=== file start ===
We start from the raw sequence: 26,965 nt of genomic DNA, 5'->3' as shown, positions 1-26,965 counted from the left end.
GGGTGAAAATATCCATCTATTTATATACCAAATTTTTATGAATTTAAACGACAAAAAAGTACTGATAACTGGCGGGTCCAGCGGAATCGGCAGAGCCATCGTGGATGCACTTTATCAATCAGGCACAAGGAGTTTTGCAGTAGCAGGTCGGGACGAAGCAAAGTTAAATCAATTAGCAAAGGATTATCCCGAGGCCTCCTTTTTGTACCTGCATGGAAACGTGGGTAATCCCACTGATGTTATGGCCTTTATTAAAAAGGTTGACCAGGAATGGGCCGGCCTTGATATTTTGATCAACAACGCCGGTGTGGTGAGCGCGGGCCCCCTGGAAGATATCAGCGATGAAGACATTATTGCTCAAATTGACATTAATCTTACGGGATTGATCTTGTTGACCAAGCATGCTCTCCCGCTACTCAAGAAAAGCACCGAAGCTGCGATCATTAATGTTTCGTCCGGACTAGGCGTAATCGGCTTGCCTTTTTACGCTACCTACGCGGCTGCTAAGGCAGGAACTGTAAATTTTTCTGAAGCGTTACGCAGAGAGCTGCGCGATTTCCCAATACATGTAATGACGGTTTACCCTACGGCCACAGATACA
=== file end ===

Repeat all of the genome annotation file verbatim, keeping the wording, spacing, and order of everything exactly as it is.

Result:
We start from the raw sequence: 26,965 nt of genomic DNA, 5'->3' as shown, positions 1-26,965 counted from the left end.
GGGTGAAAATATCCATCTATTTATATACCAAATTTTTATGAATTTAAACGACAAAAAAGTACTGATAACTGGCGGGTCCAGCGGAATCGGCAGAGCCATCGTGGATGCACTTTATCAATCAGGCACAAGGAGTTTTGCAGTAGCAGGTCGGGACGAAGCAAAGTTAAATCAATTAGCAAAGGATTATCCCGAGGCCTCCTTTTTGTACCTGCATGGAAACGTGGGTAATCCCACTGATGTTATGGCCTTTATTAAAAAGGTTGACCAGGAATGGGCCGGCCTTGATATTTTGATCAACAACGCCGGTGTGGTGAGCGCGGGCCCCCTGGAAGATATCAGCGATGAAGACATTATTGCTCAAATTGACATTAATCTTACGGGATTGATCTTGTTGACCAAGCATGCTCTCCCGCTACTCAAGAAAAGCACCGAAGCTGCGATCATTAATGTTTCGTCCGGACTAGGCGTAATCGGCTTGCCTTTTTACGCTACCTACGCGGCTGCTAAGGCAGGAACTGTAAATTTTTCTGAAGCGTTACGCAGAGAGCTGCGCGATTTCCCAATACATGTAATGACGGTTTACCCTACGGCCACAGATACA